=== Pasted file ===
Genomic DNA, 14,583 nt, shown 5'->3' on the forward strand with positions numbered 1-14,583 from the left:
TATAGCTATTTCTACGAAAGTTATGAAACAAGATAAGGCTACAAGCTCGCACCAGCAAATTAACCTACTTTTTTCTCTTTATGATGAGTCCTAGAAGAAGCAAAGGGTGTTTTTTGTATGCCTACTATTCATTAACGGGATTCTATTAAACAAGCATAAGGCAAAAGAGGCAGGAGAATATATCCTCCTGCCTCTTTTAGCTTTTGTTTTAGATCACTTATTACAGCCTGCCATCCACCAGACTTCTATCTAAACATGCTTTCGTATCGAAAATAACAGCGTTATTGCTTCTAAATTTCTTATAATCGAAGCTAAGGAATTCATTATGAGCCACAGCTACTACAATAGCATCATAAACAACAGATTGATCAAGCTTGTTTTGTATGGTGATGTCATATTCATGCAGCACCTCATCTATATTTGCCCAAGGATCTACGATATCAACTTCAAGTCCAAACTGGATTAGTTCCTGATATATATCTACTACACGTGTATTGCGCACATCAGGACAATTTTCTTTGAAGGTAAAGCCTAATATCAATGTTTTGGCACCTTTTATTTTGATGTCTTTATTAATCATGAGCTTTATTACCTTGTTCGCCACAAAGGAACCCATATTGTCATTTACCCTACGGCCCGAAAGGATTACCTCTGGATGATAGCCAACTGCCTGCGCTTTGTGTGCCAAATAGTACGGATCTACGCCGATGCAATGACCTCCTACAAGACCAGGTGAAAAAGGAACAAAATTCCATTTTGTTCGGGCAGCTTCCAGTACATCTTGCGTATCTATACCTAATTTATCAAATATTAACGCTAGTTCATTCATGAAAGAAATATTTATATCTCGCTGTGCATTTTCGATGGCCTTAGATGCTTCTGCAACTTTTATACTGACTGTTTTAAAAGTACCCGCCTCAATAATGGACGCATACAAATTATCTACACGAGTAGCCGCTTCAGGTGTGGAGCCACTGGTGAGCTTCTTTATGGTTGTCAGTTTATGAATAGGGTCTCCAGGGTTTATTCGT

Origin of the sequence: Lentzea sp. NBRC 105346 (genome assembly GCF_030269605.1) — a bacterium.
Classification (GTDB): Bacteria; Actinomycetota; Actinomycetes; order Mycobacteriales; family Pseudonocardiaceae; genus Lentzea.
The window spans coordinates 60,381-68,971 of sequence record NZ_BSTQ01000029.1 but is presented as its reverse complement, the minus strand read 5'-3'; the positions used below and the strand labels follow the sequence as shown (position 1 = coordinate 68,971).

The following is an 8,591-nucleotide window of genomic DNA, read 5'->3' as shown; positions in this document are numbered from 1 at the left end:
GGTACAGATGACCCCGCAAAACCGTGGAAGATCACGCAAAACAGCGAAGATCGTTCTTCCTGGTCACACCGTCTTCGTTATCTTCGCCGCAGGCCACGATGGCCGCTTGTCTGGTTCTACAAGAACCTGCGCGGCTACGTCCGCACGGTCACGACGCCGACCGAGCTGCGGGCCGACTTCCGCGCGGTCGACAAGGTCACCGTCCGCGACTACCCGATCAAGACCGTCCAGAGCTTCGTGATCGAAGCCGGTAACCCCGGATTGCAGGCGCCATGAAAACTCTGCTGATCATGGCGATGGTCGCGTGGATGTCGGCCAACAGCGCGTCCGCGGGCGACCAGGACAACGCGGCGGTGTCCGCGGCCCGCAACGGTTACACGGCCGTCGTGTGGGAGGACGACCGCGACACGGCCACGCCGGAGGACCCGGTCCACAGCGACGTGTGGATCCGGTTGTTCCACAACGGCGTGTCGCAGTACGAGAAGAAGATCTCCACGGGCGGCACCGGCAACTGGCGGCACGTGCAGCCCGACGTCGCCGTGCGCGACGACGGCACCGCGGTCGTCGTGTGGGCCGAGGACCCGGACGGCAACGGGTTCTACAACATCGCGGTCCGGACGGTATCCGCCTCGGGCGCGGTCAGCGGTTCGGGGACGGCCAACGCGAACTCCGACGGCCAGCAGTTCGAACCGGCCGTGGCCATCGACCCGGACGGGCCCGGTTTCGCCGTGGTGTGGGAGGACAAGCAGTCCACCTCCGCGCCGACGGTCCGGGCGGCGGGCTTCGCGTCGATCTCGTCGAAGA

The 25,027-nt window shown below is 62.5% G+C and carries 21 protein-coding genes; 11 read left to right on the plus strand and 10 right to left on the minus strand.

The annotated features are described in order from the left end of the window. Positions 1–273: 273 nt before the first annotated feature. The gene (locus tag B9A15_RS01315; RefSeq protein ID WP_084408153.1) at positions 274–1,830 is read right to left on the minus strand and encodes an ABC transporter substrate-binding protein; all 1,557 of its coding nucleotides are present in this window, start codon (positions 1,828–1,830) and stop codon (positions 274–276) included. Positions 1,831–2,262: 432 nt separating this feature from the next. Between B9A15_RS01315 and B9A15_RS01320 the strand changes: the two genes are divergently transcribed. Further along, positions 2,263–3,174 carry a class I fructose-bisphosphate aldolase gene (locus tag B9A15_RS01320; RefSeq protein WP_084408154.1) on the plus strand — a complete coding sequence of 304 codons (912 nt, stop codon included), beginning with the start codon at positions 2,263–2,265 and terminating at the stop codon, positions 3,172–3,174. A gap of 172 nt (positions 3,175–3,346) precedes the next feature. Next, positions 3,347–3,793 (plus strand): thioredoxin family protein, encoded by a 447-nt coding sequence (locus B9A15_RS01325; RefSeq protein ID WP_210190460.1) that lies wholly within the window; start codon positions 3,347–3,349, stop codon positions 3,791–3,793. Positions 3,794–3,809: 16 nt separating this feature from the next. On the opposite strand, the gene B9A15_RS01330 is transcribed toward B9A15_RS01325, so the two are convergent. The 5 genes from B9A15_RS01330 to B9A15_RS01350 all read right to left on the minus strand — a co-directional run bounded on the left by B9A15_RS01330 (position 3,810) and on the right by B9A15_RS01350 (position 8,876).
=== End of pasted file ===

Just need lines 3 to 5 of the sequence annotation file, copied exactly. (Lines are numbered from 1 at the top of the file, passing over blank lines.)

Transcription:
Origin of the sequence: Lentzea sp. NBRC 105346 (genome assembly GCF_030269605.1) — a bacterium.
Classification (GTDB): Bacteria; Actinomycetota; Actinomycetes; order Mycobacteriales; family Pseudonocardiaceae; genus Lentzea.
The window spans coordinates 60,381-68,971 of sequence record NZ_BSTQ01000029.1 but is presented as its reverse complement, the minus strand read 5'-3'; the positions used below and the strand labels follow the sequence as shown (position 1 = coordinate 68,971).